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JMRI Operations Pro: My continuing adventures in operations software     Part 1

   By Chuck Diljak

When model railroaders hear the acronym, “JMRI”, most think of Decoder Pro for programming their DCC decoders. However, did you know that JMRI also contains a module called Operations Pro that generates switch lists? Chuck has been using operations software to generate switch lists since the year 2000. A few years ago, he needed to upgrade his current software or try another program. Since that fateful day, Chuck has been a happy user of JMRI Operations Pro. In this clinic, Chuck will show you how to get started with a simple example, provide tips on developing your own system, and troubleshoot issues. Chuck’s goal is to motivate you to try JMRI Operations Pro for yourself!

   Part 2

Part 2 of this clinic continues where Part 1 left off. Chuck will build on Part 1 of this clinic,which covered the basic essentials of building your railroad operations in JMRI. In Part 2, Chuck continues with more advanced topics, including staging operations, interchanges, and adding a classification yard operation. Your imagination is the only limitation on what you can do in JMRI Operations Pro.

Operations on the SJR&P

   By Stan Ames

    Operations can be a lot of fun, but it can also be daunting to folks just starting out. In part this is because there is a wide variety of operating styles and each of us operate our railroads a little differently. This clinic was prepared for Garden Railways Magazine to introduce operations to that community and to describe in detail one approach. The purpose is to present the style we use on our railroad, both to those just starting out as well as experienced operators At the conclusion of the clinic there will be an opportunity to sign up to a selection of ops sessions available at the convention.

From Here to There

By Tony Koester

Model Railroad Planning editor Tony Koester will discuss how to move trains from "Here" to "There" by timetable and train-order (TT&TO) rules as well as how to move freight cars from Here to There using more realistic-format waybills.

TT&TO operations are not nearly as hard to adopt as many modelers assume and move most of the decision-making from "Simon-says," the dispatcher, to the train crews, increasing the challenge and fun for everyone.

The waybills are as simple to use as the almost standard four-cycle waybills but have a much more realistic appearance and no car cards. They can provide one, two, four, six, or even eight cycles before repeating the original movement. They're made on your home computer as Word or Excel documents.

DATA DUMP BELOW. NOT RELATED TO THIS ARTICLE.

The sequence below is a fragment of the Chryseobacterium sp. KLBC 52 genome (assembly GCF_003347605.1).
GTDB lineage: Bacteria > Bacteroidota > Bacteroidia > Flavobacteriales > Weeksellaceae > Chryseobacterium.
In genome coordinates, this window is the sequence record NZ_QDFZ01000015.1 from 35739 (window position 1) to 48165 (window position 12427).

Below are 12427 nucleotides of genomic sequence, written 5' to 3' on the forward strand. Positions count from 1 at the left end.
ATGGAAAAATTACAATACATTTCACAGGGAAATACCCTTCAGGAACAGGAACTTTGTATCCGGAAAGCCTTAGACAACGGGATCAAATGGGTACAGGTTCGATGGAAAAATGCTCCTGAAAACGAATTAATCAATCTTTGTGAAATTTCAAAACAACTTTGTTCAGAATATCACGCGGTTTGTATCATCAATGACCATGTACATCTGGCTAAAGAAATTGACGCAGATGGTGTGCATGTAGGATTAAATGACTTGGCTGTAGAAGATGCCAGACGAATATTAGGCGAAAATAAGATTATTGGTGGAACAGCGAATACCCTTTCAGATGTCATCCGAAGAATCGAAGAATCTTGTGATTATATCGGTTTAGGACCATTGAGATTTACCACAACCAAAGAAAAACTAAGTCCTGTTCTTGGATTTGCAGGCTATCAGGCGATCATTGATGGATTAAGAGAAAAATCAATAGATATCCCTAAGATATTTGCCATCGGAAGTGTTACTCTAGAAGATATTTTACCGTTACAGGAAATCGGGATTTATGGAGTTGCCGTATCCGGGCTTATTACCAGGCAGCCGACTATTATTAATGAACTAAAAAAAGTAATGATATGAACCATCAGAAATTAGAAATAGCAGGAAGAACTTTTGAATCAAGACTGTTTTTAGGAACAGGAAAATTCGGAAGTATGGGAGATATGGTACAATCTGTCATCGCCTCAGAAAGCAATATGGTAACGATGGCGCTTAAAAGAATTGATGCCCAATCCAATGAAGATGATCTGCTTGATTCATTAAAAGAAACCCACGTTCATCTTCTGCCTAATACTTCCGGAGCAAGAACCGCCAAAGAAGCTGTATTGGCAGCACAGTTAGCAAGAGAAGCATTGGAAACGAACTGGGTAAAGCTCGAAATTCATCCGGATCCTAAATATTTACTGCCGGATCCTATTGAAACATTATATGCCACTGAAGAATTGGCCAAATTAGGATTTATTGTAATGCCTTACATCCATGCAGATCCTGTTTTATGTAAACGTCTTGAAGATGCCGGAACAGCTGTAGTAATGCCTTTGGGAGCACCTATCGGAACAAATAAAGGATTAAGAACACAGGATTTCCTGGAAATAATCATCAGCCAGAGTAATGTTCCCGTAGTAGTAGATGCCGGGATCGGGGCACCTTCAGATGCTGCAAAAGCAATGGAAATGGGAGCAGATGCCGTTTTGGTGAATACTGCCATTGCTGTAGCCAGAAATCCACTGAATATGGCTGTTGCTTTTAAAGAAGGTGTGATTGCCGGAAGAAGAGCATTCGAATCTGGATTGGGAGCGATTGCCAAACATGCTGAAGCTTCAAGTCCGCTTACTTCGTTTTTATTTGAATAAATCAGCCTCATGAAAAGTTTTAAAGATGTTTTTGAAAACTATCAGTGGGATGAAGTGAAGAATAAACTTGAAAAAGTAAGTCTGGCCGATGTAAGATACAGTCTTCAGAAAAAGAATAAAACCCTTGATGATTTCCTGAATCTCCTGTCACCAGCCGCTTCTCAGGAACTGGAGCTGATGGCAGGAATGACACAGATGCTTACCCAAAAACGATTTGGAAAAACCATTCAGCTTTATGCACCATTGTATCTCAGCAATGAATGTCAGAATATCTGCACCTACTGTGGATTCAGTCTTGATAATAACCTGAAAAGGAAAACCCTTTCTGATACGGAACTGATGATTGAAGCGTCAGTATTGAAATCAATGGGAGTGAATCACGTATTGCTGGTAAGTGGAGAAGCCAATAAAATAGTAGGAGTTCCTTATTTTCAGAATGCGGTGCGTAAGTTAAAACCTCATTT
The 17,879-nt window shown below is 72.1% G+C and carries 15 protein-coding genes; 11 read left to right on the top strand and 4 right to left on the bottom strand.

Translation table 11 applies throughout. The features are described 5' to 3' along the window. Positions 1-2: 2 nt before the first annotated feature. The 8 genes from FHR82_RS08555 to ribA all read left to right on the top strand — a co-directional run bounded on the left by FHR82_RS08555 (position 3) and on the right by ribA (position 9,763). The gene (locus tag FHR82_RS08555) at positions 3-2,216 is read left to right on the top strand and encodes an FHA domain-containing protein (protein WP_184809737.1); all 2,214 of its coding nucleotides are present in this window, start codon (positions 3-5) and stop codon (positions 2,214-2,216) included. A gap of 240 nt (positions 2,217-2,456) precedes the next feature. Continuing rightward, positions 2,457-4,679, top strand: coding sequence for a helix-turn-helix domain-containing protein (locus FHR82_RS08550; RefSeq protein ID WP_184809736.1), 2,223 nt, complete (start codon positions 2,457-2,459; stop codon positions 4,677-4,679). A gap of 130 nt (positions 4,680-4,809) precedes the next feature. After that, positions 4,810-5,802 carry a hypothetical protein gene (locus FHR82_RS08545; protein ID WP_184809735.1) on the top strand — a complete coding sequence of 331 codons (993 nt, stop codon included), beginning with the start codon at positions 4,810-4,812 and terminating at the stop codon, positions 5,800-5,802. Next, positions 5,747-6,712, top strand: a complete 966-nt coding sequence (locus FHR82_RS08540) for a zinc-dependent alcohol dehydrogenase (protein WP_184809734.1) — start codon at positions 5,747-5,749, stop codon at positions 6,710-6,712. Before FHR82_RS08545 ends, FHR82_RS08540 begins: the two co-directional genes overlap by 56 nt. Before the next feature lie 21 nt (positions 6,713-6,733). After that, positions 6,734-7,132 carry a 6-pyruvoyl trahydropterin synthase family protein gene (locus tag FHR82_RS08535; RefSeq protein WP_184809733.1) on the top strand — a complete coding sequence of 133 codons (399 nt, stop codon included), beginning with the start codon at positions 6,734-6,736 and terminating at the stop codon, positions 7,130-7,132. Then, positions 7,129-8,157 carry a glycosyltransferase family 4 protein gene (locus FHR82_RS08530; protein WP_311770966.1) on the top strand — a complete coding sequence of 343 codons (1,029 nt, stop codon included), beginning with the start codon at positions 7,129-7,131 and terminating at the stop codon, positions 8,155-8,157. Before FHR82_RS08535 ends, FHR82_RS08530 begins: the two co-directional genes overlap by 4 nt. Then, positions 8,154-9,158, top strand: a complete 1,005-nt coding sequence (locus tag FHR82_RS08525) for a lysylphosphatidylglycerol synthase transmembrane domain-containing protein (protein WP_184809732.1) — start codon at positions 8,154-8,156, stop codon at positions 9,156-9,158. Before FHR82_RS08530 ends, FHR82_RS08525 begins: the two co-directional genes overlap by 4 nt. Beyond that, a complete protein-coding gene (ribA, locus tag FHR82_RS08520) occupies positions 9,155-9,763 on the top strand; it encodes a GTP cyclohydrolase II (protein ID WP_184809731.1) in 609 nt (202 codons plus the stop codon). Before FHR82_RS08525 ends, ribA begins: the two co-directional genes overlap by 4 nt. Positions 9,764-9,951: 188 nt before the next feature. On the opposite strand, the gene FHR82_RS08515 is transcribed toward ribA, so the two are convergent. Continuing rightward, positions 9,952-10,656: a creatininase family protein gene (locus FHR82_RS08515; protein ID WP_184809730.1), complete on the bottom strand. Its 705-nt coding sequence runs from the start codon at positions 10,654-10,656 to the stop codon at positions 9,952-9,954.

OPERATIONS CLINICS

Considerations and Questions for Operations in N Scale

     Panel Discussion By John Doehring


Are you interested in building an operations-oriented railroad, but wondering how well it can work in N scale (or perhaps any scale beyond HO)? It’s been a long while now since the early days of N (poorly performing and unreliable motive power, and a limited high quality rolling stock). Still, there are some scale-specific considerations (both pro and con) in planning your N layout. Each of our panelists have successfully creating beautiful railroads in N scale – each designed with operating realism and fun at their core. Please join this engaging discussion, and learn from the pros who’ve been there and done that – and get the ideas and inspiration you need for your own operations-oriented layout.

Researching Consignees/Shippers For Fun and Profit

     By James Heidt

     People who love trains understand that the journey is often more satisfying than the destination, and that includes the vast variety and wealth of informational research available to us online. For his circa-1948, bridge line Ogdensburg & Norwood, Jim Heidt has accumulated lots of background data - to create a more complete transportation experience in miniature for operational guests. Interested in the research for realistic, prototypically inspired industries on and off your line? Want to add that extra seasoning of flavor to your waybills? Come and see.

Designing a Layout for Realistic Operations



     By Peter McKenney


     Designing a layout based on a prototype railroad also provides a lot of information for creating a realistic operating scheme. Given space constraints, the author first determined how many prototype-based design elements he could accommodate, then used schematic track drawings to plan the flow of rolling stock, and finally (satisfied the plan would likely be both practical and enjoyable) built the benchwork needed to support the layout. Then, in part to satisfy AP requirements, he also generated a timetable and train chart, a system of operations (based on prototype employee and passenger timetables and operating forms), instructions for future layout operators, and finally fascia signs for operator instruction and references.


and the Chief Dispatcher Certificate


Let’s Learn how to Operate

   By Bruce Robinson

Bruce has been holding operating sessions for over 25 years. In this clinic he will draw upon that experience to describe how to set up an operating system. He will touch on such topics as track planning for operations as: train makeup, train handling sequence, scheduled running of trains, waybills, routing of freight cars, yard operations, and dispatcher control.  Most importantly, how to have fun at an operating session. If you have been thinking of setting up operations for your layout, this is the clinic for you.